Herb H.

Apartment Dweller with Anvil

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Have anvil, will lug...Value & Utility.  When I had my first townhouse in DC I took up the hammer.  Bought this in Denver for $40.00.  I want to make more siver jewelry,  and forget knives.  Hard to do in a one bedroom apartment. 

Suggestions for a small, 15-20 lb. anvil?

This one rings crisp like a bell, the hammer bounces back like a ricochet. 

How should I clean it?

20180916_165127.jpg

20180916_165118.jpg

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It's a number 10 Vulcan. Some consider them to be at the bottom of the food chain as far as anvils go. I would use some paint remover to get the paint off then a wire brush followed by boiled linseed oil to protect it. You paid about what it's worth.

BTW welcome and reading this thread will help getting the best out of the forum.

https://www.iforgeiron.com/topic/53873-read-this-first/

 

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Nice score for $40.

I have the very same one and thought I stole it at $150.

its a good anvil but I know its limitations. I have a 100 lbs chunk of steel that I use for bigger hammers and/or harder hits.

You must have a really nice one because doesnt ring at all, which I find a good thing.

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Nice.  I thought it was a better than fair, but wasn't sure.  Had 'book' knowledge but not experience. I knew it would be useful to me eventually.  Understand that some consider this a 'training' anvil, but I am training.  Dad wasn't a smith.  He was a VP of sales for CBS.  Although we had a family farm which I visited quite often in Missouri, a large farm complete with two barns and many outbuildings, I grew up in the suburbs of Denver. It would have been more appropriate to take up blacksmithing there then when I did in my town home in DC. The important thing is that I'm doing it now, whatever way I need to. Thanks for your response

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Herb; due to an incredible stroke of luck; your anvil doesn't give a hoot about who your father was!  It only cares about how YOU use it...   It is a lower grade anvil; but it is a real anvil!. If you live in urban or suburban areas it may actually work better for you than one of the incredibly loud higher grade anvils!

In general, antecedents are valued here more for the range of knowledge they bring into  this site than for social status; so the fact that Frosty's Father owned and worked  a Metal Spinning business  generally carries more weight than the fact that my father retired as President of Cellular systems for AT&T, (though his years working on systems engineering for the Apollo program do provide some interesting tidbits now and then)

My Father was not a smith, nor were my grandfathers;   however one of my great grandfathers was a smith in a small Arkansas Hill Town. Unfortunately I don't have any of his tools or items made by him and he died when I was in low single digits.I do have 13 acres of the land he accumulated, (about 1.5 square miles), I believe by accepting it as payments during the Depression.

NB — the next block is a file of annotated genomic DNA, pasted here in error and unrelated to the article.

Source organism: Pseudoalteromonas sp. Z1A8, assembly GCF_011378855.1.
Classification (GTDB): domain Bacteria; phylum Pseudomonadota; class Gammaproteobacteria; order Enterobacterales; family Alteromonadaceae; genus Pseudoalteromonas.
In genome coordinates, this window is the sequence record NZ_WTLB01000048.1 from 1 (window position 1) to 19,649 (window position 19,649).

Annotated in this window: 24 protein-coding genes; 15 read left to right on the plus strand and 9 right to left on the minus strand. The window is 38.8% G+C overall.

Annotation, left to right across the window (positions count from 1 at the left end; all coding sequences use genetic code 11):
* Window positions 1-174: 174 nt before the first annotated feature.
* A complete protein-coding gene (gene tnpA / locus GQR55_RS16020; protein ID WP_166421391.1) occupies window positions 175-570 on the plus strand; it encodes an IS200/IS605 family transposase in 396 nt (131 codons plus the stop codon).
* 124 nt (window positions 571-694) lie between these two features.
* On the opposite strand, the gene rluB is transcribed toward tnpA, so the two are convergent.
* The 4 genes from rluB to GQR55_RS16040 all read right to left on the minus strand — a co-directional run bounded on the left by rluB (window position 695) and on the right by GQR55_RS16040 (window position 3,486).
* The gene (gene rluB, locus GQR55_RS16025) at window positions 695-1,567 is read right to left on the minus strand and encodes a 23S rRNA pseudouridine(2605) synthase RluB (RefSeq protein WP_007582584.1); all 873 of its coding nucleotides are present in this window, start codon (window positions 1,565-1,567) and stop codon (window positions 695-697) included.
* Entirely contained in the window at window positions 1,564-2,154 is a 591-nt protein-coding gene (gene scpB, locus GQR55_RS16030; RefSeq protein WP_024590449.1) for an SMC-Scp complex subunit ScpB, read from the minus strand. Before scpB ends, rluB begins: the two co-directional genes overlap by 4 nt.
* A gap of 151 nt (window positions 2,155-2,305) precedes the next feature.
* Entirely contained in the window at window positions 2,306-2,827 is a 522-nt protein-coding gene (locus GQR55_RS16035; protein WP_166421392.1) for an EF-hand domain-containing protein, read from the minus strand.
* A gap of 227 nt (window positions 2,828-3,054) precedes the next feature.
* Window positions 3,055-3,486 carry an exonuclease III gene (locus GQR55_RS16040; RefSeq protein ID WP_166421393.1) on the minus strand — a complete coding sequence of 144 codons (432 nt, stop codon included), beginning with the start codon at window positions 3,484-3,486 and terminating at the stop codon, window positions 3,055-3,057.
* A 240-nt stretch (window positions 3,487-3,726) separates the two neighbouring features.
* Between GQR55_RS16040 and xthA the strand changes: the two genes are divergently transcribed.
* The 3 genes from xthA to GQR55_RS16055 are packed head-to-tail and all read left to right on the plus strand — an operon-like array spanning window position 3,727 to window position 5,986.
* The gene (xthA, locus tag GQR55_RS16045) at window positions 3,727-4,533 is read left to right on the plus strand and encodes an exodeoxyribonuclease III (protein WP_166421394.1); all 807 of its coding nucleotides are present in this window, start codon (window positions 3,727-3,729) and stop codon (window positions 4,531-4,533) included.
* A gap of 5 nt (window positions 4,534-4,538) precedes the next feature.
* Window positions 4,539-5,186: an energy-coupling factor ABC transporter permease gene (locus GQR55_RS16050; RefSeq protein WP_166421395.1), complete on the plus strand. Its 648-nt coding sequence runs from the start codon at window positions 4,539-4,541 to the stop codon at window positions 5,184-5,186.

We are a very diverse group and welcome you to it! I've hot forged silver into various Viking era patterns and enjoyed being able to do that in the basement during Ohio winters using a one soft firebrick forge and a plumber's propane torch as the burner.

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Very right you are.  About it all.  I'll ask for forgiveness rather than permission, and later, I can go to a park or land where fires are ok after fire season.  My only limitations are those I place on myself.  Thanks for the tips.

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If your place has a balcony you might get away with using a one soft firebrick forge and a plumber's propane torch as the burner....

Also think about forging cp1 or cp2 Ti into jewelry...

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What is cp 1 cp2 ti? I'll start another thread, because there's so much learned wisdom, tips, tricks, and I hope there are a lot of cool and simple solutions for beginner's with no shop.  Are there plans on this site for that simple firebrick forge?  Is it something you could pack into your trunk and work out in the country with permission?  I'm guessing that it stays hot too long for a one day and back project.  Thanks for the ideas...

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commercially pure grade 1 and commercially pure grade 2 (google "Titanium CP grades"

Wikipedia: "Grade 1: is the most ductile and softest titanium alloy."

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